An American Doctor's Odyssey: Adventures in Forty-Five Countries

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by Victor George Heiser | Biographies & Memoirs |
ISBN: 0393073319 Global Overview for this book
Registered by wingGoryDetailswing of Nashua, New Hampshire USA on 1/28/2015
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3 journalers for this copy...
Journal Entry 1 by wingGoryDetailswing from Nashua, New Hampshire USA on Wednesday, January 28, 2015
I ordered this somewhat-battered 1939 hardcover online after reading about Victor Heiser in The Johnstown Flood; he survived the flood at age 16, and went on to become a doctor and travel the world! [The book itself is fairly sound, but the cover took some patching up.]

The book's quite readable, and surprised me in several ways - not least, that I don't recall hearing about Heiser before (outside the context of the boy-in-the-flood), yet he had a long and successful life, did a lot of good, and was well-respected in his profession. But apparently he didn't translate that into media stardom {wry grin}. Rather a pity, as he had quite an exciting life!

His account of the flood is terse, something to be gotten over with or so it seemed to me, before he proceeds with the rest of his life, which focused on medicine only after he'd tried his hand at a variety of other jobs. I enjoyed this look at the treatment of medical students in the late 1800s, though it was often rather unnerving - and sometimes hilarious, with lots of deliberate mind-games (on the part of the examiners and of the students - Heiser himself is quite a character) that might be familiar to today's medical students. And while the level of technology and medical science left a lot to be desired, everything Heiser learned was pretty much cutting-edge for its day, and he did his best in a variety of difficult situations.

His travels included the typical problems of callow youth in their first foray into other countries as well as the issues related to his job - trying to examine emigrants for health problems without making them too scared or angry (a bit of a trick when they're smuggling goods - the cheese-sewn-into-the-linings incident was pretty funny).

Among his accounts: he was tasked with locating the transmission vector for plague from Egypt to the US (via the rag trade, it seems) and finding a way to enforce proper fumigation (he managed it); the 1911 eruption of the Taal volcano; coming upon an inter-village baseball game in the remote forests of Luzon in the Philippines; his first ride on a motorcycle (he'd only ridden bicycles before and was... startled); the care of Filipino lepers; a visit to Australia; and much, much more. While he doesn't go into as much depth about the local customs of the many different cultures he visited and worked among (and he went to a LOT of places during his life), he does mention some aspects, and in general seems to be fairly open-minded - though now and then he makes some sweeping remarks as to one particular group's tendency to filthiness. But at one point he describes how "one of the hardest abnegations was entailed by our stipulation that the local health organization should receive credit for whatever success might be accomplished" - something that I'm sure was great for local morale and possibly for international prestige, but must have stung a bit when his people's own efforts weren't to be boasted of.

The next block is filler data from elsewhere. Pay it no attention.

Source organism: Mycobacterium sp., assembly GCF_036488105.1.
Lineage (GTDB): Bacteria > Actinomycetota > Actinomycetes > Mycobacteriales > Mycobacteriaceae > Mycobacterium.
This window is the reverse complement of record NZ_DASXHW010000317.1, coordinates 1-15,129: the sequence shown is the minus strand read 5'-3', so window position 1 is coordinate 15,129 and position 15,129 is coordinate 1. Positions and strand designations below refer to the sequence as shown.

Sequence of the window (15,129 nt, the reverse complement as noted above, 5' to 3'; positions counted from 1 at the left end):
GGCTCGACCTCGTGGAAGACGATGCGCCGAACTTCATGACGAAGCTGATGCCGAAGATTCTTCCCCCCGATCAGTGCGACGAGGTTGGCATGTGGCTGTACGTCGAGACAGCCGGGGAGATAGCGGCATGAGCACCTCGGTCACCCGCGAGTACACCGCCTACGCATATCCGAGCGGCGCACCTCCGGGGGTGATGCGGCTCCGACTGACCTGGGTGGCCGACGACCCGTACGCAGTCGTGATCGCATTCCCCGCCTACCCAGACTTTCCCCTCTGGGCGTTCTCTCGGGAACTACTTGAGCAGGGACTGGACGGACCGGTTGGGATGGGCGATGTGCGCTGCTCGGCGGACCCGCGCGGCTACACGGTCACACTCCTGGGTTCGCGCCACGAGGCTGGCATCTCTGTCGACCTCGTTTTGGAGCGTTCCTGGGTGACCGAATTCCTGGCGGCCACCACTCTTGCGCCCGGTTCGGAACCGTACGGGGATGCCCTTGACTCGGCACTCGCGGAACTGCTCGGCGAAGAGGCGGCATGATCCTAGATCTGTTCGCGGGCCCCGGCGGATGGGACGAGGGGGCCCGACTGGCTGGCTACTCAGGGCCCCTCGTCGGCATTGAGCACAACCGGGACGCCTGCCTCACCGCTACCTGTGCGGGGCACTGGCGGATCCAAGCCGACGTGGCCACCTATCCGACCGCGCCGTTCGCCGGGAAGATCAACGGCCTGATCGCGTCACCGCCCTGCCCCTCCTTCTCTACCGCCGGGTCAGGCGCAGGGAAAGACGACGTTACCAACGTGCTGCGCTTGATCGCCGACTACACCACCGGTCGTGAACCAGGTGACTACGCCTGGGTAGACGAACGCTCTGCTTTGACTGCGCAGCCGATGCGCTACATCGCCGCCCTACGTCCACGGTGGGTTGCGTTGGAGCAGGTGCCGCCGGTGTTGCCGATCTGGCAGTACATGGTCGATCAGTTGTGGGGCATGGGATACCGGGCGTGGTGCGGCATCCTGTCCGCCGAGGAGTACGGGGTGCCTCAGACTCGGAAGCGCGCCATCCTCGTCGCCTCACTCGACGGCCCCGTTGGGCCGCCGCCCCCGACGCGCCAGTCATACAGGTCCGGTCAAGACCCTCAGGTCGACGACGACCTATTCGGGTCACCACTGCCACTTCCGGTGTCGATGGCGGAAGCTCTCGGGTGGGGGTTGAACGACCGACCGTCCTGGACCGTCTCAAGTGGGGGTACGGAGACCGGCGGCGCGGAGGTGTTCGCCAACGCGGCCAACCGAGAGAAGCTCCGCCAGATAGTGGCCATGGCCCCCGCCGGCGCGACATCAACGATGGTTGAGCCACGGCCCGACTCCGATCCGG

I found this entry interesting - and alarming, as he wrote it in the early 1900's: "In the United States and England societies have been founded of those whose one idea seems to be that all the ills of the world are due to vaccination." Sigh. I wonder what he'd have thought about the modern-day anti-vaccine movement - probably the same as I do.

It's not all disease and doom, of course. In one chapter he describes his first attempt at eating a mango, and it's pretty hilarious. Then there's a scene in Japan where one of his companions, sitting Japanese-fashion for too long, couldn't stand because his legs had gone to sleep - cue the concerned hosts for some leg-massage.

Oh, and this bit, from Fiji: "Then the missionaries came along. The chief had not invited them and had not been at all interested in what they had to offer. But the missionaries would not go away, even though he kept asking them to depart. Finally, the tribe had to eat a few to make them understand that they were not wanted. The old gentleman assured me earnestly and with conviction in his eye it was no pleasure to eat the missionaries; he found them extremely tough."

I get the feeling I'd have liked this guy!

Journal Entry 2 by wingGoryDetailswing at Nashua, New Hampshire USA on Sunday, June 28, 2015

Released 5 yrs ago (7/8/2015 UTC) at Nashua, New Hampshire USA

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I'm putting this book in the Medicine Chest bookbox. Hope someone enjoys it!

Journal Entry 3 by debnance at Alvin, Texas USA on Saturday, September 05, 2015
I hope to share this book with a person in my book group soon.

Journal Entry 4 by wingAnonymousFinderwing at Alvin, Texas USA on Wednesday, July 04, 2018
I have a free little library. I thought this was cool to find. One problem we have is some will clean out the library to sell the books. I have a feeling this could work as a deterrent. Plus it would be neat to see how many folks read your book and where it goes. Love the idea!

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